The Social Construction of Lone Mothers. A Case Study of the Welfare Service in Venice
This paper examines how the welfare services of the municipality of Venice deal with lone-mother clients in a welfare system that has no provisions specifically for lone mothers. The analysis is based on interviews with six social workers operating in different districts of the city. The paper interprets discursive and ideological dimensions of social policies, highlighting the mechanisms by which the welfare programs and practices define the needs of lone mothers. It outlines the dynamics of negotiation in the welfare services, which try to reconcile the legislative and administrative norms with the social workers' professional practices and the lone mothers' claims.
The analysis rejects the commonplace view that social welfare beneficiaries are exclusively people in 'extreme discomfort', and presents two biographical pathways through which lone mothers turn to welfare services. The social workers' image of the two subcultures of lone mothers influences their attitudes and the strategies they set in motion for lone mothers.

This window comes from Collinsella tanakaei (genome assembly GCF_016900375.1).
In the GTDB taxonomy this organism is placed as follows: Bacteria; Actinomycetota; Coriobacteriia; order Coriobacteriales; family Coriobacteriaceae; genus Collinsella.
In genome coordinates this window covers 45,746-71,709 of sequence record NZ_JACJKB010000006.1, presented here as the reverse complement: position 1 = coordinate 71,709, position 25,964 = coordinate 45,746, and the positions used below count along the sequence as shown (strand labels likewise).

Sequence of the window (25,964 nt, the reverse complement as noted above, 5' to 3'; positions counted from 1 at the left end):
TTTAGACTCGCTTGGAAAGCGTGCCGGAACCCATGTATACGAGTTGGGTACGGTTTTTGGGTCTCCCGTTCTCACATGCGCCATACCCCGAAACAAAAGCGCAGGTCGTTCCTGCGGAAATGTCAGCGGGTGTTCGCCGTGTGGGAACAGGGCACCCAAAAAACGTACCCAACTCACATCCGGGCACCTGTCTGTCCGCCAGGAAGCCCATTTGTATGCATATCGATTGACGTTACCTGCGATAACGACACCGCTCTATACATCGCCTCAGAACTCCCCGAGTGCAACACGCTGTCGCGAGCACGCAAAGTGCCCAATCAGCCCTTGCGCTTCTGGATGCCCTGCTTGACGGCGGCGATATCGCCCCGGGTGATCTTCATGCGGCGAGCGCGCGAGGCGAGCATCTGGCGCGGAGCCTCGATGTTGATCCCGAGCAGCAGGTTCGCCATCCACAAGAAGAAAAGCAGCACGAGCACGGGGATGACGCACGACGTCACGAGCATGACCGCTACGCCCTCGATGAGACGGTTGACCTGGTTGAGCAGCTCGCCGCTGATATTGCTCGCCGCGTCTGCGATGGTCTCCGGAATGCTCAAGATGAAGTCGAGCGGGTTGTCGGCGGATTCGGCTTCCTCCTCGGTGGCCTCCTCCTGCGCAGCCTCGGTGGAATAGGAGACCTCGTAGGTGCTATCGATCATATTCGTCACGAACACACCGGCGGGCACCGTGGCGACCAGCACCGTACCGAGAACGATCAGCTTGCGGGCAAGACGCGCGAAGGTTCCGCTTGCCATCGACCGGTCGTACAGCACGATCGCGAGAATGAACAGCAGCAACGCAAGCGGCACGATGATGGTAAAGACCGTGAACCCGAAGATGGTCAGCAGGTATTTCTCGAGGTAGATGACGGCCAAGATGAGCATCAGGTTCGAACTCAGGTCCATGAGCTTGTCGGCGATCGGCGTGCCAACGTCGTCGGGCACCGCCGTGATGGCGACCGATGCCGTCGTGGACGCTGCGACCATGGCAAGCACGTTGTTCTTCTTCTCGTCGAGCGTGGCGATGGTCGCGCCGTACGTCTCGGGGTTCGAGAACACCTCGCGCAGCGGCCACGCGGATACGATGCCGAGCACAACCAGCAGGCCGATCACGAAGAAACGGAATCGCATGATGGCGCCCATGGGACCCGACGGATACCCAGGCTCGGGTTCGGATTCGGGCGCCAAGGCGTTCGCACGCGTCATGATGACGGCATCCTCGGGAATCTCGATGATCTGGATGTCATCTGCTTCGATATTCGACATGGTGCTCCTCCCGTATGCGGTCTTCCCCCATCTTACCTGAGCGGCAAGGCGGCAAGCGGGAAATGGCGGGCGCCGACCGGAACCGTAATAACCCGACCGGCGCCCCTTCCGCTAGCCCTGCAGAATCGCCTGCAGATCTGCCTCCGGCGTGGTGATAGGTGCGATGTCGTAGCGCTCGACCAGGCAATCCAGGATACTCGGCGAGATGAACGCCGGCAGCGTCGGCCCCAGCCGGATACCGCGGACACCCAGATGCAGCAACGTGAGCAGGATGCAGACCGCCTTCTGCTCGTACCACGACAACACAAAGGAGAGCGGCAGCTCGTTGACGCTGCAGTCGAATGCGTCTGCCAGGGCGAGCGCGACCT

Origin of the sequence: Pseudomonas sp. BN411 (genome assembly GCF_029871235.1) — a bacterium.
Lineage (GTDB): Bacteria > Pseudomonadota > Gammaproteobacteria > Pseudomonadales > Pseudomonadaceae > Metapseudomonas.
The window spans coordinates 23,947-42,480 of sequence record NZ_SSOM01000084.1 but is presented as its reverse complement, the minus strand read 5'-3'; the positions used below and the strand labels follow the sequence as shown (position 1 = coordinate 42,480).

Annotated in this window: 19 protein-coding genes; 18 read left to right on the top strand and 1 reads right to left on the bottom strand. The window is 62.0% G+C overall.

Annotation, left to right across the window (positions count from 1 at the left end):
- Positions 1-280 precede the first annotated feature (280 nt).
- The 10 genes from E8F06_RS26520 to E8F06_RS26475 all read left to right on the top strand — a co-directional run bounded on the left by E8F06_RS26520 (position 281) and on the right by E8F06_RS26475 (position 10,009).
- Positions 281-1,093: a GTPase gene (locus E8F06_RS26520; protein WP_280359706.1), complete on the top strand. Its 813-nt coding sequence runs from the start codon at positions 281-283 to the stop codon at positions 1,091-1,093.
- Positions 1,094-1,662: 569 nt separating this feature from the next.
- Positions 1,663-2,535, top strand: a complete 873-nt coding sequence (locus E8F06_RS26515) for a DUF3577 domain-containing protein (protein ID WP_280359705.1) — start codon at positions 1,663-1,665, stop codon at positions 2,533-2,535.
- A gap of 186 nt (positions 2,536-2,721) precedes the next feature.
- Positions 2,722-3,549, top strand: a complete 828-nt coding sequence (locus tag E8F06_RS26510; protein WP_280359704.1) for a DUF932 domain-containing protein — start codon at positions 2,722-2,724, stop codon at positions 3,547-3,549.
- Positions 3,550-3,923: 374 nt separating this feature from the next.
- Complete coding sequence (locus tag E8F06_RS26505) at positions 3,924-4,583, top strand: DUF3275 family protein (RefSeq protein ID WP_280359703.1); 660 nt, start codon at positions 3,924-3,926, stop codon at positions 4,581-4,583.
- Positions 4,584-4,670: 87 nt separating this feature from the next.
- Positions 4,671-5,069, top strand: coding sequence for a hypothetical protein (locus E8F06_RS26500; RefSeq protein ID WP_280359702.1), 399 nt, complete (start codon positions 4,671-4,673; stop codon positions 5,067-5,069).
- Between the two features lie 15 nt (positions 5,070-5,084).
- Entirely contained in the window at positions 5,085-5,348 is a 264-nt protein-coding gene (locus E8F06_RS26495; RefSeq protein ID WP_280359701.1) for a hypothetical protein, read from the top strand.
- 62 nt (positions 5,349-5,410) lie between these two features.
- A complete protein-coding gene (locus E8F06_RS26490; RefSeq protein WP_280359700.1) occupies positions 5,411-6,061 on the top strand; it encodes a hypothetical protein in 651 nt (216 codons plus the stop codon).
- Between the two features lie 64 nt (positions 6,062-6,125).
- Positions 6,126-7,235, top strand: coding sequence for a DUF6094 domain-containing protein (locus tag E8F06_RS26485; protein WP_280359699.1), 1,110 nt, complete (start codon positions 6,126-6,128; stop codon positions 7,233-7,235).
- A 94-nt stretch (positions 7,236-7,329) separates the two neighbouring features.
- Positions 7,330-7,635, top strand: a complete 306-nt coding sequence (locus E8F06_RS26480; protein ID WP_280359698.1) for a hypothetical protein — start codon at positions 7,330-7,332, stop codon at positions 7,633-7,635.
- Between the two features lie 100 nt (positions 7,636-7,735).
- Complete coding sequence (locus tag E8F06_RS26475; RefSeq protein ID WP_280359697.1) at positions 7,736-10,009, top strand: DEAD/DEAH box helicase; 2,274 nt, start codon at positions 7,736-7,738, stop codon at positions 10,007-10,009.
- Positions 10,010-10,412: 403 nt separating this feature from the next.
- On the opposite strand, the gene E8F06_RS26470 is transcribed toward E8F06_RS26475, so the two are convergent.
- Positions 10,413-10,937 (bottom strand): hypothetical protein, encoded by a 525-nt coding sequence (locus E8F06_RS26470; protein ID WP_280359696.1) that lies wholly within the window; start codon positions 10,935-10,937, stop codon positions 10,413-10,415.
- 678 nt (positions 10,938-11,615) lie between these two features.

Despite the Veneto region's universal law on social assistance, access to economic support is determined more selectively through proving a 'qualifying need'. Interpreting lone mothers' claims as qualifying needs along psycho-social and educational dimensions serves to transform their expressed claims into claims that can be dealt with institutionally. Social workers prefer to supply 'professional' psycho-social support for lone mothers, using their major discretion in that area. They explicitly aim at helping mothers to recover their resources so that they are able to maintain themselves and their children through paid work. Lone mothers seem to acquire a specific position among users of welfare services, as social workers perceive their problems as more complex and sound than those of other users. Therefore lone mothers are provided with a broader range of discretionary support. Social workers' discretion in supporting lone mothers in maternity and in accommodating paid employment and family compensates for the gaps left by national and local welfare policies.